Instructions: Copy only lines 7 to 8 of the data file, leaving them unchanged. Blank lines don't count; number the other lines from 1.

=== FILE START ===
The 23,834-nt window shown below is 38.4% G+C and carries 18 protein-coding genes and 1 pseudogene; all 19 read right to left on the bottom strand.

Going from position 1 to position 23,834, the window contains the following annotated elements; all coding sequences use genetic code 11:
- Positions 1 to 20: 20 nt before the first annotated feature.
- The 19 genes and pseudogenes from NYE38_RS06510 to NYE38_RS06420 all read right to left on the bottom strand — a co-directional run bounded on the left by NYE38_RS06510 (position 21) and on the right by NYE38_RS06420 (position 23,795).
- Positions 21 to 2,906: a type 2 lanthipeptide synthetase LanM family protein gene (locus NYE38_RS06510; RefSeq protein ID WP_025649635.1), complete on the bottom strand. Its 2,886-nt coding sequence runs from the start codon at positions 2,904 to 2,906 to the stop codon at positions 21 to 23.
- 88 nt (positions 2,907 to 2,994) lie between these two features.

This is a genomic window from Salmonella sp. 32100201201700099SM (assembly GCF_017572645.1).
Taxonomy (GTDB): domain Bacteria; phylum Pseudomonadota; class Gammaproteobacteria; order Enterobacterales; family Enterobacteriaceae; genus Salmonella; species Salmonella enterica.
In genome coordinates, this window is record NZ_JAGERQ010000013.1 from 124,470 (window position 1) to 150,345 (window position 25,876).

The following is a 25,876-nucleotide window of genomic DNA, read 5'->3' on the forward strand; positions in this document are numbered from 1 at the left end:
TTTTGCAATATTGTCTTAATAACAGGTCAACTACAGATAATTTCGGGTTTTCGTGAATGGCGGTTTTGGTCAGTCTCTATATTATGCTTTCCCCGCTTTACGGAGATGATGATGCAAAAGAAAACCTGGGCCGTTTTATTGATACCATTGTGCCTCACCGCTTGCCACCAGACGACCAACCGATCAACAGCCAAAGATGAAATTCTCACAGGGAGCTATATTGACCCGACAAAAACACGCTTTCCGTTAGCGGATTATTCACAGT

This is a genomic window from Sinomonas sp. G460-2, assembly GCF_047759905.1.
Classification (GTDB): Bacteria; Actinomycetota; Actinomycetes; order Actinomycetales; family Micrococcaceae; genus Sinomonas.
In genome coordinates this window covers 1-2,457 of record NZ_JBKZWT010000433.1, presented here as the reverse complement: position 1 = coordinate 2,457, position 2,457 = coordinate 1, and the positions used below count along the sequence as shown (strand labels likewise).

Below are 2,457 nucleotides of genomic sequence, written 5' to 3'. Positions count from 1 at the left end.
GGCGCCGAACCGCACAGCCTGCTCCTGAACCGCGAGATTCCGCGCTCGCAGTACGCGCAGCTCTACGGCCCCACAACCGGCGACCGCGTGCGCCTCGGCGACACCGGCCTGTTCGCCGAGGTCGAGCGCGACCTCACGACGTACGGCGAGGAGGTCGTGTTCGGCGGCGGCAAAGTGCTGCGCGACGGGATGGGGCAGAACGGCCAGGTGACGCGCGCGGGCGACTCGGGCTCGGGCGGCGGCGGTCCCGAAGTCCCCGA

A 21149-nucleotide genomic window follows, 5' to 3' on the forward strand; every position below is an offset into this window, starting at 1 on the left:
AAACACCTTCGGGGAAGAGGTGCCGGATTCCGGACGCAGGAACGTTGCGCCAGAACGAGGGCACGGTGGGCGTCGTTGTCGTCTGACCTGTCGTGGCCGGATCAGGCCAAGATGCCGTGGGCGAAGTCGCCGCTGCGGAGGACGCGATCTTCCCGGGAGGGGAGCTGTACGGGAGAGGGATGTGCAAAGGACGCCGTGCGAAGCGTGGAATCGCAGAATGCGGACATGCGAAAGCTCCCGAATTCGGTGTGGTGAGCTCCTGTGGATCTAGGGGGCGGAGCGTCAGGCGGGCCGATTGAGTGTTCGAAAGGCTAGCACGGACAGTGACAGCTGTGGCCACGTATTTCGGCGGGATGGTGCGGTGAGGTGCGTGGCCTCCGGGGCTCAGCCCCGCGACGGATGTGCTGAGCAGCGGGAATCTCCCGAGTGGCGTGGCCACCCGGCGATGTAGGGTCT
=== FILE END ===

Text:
This is a genomic window from Salmonella sp. 32100201201700099SM (assembly GCF_017572645.1).
Taxonomy (GTDB): domain Bacteria; phylum Pseudomonadota; class Gammaproteobacteria; order Enterobacterales; family Enterobacteriaceae; genus Salmonella; species Salmonella enterica.